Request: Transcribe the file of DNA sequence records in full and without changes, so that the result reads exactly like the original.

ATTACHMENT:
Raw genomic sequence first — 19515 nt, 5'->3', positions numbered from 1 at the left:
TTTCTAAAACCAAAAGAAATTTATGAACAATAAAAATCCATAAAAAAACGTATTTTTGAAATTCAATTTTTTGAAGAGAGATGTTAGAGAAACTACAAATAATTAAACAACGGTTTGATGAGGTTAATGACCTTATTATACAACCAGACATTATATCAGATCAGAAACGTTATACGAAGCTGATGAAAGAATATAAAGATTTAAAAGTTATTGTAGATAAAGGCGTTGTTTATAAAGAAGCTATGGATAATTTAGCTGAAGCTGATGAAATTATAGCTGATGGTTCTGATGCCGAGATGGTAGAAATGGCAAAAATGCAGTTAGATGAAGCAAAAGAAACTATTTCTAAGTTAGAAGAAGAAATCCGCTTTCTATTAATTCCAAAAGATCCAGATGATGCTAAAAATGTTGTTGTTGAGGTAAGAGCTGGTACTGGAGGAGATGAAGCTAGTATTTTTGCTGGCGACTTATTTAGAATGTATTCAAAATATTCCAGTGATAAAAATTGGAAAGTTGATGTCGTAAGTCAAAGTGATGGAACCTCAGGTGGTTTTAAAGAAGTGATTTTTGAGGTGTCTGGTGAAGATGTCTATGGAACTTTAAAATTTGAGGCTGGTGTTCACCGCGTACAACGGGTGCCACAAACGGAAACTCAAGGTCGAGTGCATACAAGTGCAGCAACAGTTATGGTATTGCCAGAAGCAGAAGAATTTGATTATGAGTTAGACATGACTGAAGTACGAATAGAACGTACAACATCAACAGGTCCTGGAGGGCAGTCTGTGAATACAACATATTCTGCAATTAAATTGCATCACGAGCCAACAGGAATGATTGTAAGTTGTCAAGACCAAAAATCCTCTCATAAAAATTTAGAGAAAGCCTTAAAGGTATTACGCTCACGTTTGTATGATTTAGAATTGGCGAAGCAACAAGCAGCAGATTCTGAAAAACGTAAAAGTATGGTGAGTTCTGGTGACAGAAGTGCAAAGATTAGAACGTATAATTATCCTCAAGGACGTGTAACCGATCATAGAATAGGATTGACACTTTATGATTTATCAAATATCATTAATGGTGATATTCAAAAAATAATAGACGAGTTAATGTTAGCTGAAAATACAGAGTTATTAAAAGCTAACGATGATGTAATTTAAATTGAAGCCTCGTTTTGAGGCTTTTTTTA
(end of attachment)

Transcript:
Raw genomic sequence first — 19515 nt, 5'->3', positions numbered from 1 at the left:
TTTCTAAAACCAAAAGAAATTTATGAACAATAAAAATCCATAAAAAAACGTATTTTTGAAATTCAATTTTTTGAAGAGAGATGTTAGAGAAACTACAAATAATTAAACAACGGTTTGATGAGGTTAATGACCTTATTATACAACCAGACATTATATCAGATCAGAAACGTTATACGAAGCTGATGAAAGAATATAAAGATTTAAAAGTTATTGTAGATAAAGGCGTTGTTTATAAAGAAGCTATGGATAATTTAGCTGAAGCTGATGAAATTATAGCTGATGGTTCTGATGCCGAGATGGTAGAAATGGCAAAAATGCAGTTAGATGAAGCAAAAGAAACTATTTCTAAGTTAGAAGAAGAAATCCGCTTTCTATTAATTCCAAAAGATCCAGATGATGCTAAAAATGTTGTTGTTGAGGTAAGAGCTGGTACTGGAGGAGATGAAGCTAGTATTTTTGCTGGCGACTTATTTAGAATGTATTCAAAATATTCCAGTGATAAAAATTGGAAAGTTGATGTCGTAAGTCAAAGTGATGGAACCTCAGGTGGTTTTAAAGAAGTGATTTTTGAGGTGTCTGGTGAAGATGTCTATGGAACTTTAAAATTTGAGGCTGGTGTTCACCGCGTACAACGGGTGCCACAAACGGAAACTCAAGGTCGAGTGCATACAAGTGCAGCAACAGTTATGGTATTGCCAGAAGCAGAAGAATTTGATTATGAGTTAGACATGACTGAAGTACGAATAGAACGTACAACATCAACAGGTCCTGGAGGGCAGTCTGTGAATACAACATATTCTGCAATTAAATTGCATCACGAGCCAACAGGAATGATTGTAAGTTGTCAAGACCAAAAATCCTCTCATAAAAATTTAGAGAAAGCCTTAAAGGTATTACGCTCACGTTTGTATGATTTAGAATTGGCGAAGCAACAAGCAGCAGATTCTGAAAAACGTAAAAGTATGGTGAGTTCTGGTGACAGAAGTGCAAAGATTAGAACGTATAATTATCCTCAAGGACGTGTAACCGATCATAGAATAGGATTGACACTTTATGATTTATCAAATATCATTAATGGTGATATTCAAAAAATAATAGACGAGTTAATGTTAGCTGAAAATACAGAGTTATTAAAAGCTAACGATGATGTAATTTAAATTGAAGCCTCGTTTTGAGGCTTTTTTTA